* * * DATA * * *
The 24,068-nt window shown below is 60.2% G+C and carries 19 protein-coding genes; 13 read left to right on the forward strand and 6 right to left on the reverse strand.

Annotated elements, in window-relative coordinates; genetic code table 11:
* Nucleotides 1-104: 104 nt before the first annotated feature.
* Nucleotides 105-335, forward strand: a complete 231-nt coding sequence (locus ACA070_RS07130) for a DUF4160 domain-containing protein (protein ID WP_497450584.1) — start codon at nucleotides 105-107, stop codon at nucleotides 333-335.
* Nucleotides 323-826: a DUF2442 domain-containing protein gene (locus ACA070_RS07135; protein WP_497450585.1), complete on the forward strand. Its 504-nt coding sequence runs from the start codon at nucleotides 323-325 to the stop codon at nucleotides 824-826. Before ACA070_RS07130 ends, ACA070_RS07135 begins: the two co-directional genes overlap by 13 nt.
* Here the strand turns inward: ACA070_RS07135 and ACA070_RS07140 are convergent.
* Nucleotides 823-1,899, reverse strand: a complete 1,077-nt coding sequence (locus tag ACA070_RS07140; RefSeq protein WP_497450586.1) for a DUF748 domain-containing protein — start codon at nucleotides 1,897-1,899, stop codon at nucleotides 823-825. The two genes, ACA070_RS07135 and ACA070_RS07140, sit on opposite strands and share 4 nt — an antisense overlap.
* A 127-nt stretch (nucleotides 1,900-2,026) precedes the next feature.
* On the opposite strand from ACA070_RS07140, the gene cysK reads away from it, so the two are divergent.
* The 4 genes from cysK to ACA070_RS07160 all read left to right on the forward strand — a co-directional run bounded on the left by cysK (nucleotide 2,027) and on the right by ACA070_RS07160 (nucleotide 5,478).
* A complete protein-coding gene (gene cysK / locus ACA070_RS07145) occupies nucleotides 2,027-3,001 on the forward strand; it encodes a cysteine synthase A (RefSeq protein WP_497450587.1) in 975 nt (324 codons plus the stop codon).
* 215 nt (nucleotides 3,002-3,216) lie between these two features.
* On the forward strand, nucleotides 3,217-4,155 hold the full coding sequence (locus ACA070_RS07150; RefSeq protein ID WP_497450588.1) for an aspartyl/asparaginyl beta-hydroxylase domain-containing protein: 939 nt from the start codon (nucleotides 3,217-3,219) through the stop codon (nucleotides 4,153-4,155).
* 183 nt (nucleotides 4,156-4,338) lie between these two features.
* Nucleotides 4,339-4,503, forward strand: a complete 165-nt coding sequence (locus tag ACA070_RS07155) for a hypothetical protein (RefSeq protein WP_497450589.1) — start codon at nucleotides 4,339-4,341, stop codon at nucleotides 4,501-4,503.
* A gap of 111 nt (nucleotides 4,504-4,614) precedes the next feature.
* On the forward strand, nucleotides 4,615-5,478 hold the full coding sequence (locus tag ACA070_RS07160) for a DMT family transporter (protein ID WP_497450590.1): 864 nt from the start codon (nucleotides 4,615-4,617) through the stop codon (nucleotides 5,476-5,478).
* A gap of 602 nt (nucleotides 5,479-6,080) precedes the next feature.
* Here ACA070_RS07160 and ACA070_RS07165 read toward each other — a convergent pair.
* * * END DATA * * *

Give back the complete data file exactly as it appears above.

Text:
The 24,068-nt window shown below is 60.2% G+C and carries 19 protein-coding genes; 13 read left to right on the forward strand and 6 right to left on the reverse strand.

Annotated elements, in window-relative coordinates; genetic code table 11:
* Nucleotides 1-104: 104 nt before the first annotated feature.
* Nucleotides 105-335, forward strand: a complete 231-nt coding sequence (locus ACA070_RS07130) for a DUF4160 domain-containing protein (protein ID WP_497450584.1) — start codon at nucleotides 105-107, stop codon at nucleotides 333-335.
* Nucleotides 323-826: a DUF2442 domain-containing protein gene (locus ACA070_RS07135; protein WP_497450585.1), complete on the forward strand. Its 504-nt coding sequence runs from the start codon at nucleotides 323-325 to the stop codon at nucleotides 824-826. Before ACA070_RS07130 ends, ACA070_RS07135 begins: the two co-directional genes overlap by 13 nt.
* Here the strand turns inward: ACA070_RS07135 and ACA070_RS07140 are convergent.
* Nucleotides 823-1,899, reverse strand: a complete 1,077-nt coding sequence (locus tag ACA070_RS07140; RefSeq protein WP_497450586.1) for a DUF748 domain-containing protein — start codon at nucleotides 1,897-1,899, stop codon at nucleotides 823-825. The two genes, ACA070_RS07135 and ACA070_RS07140, sit on opposite strands and share 4 nt — an antisense overlap.
* A 127-nt stretch (nucleotides 1,900-2,026) precedes the next feature.
* On the opposite strand from ACA070_RS07140, the gene cysK reads away from it, so the two are divergent.
* The 4 genes from cysK to ACA070_RS07160 all read left to right on the forward strand — a co-directional run bounded on the left by cysK (nucleotide 2,027) and on the right by ACA070_RS07160 (nucleotide 5,478).
* A complete protein-coding gene (gene cysK / locus ACA070_RS07145) occupies nucleotides 2,027-3,001 on the forward strand; it encodes a cysteine synthase A (RefSeq protein WP_497450587.1) in 975 nt (324 codons plus the stop codon).
* 215 nt (nucleotides 3,002-3,216) lie between these two features.
* On the forward strand, nucleotides 3,217-4,155 hold the full coding sequence (locus ACA070_RS07150; RefSeq protein ID WP_497450588.1) for an aspartyl/asparaginyl beta-hydroxylase domain-containing protein: 939 nt from the start codon (nucleotides 3,217-3,219) through the stop codon (nucleotides 4,153-4,155).
* 183 nt (nucleotides 4,156-4,338) lie between these two features.
* Nucleotides 4,339-4,503, forward strand: a complete 165-nt coding sequence (locus tag ACA070_RS07155) for a hypothetical protein (RefSeq protein WP_497450589.1) — start codon at nucleotides 4,339-4,341, stop codon at nucleotides 4,501-4,503.
* A gap of 111 nt (nucleotides 4,504-4,614) precedes the next feature.
* On the forward strand, nucleotides 4,615-5,478 hold the full coding sequence (locus tag ACA070_RS07160) for a DMT family transporter (protein ID WP_497450590.1): 864 nt from the start codon (nucleotides 4,615-4,617) through the stop codon (nucleotides 5,476-5,478).
* A gap of 602 nt (nucleotides 5,479-6,080) precedes the next feature.
* Here ACA070_RS07160 and ACA070_RS07165 read toward each other — a convergent pair.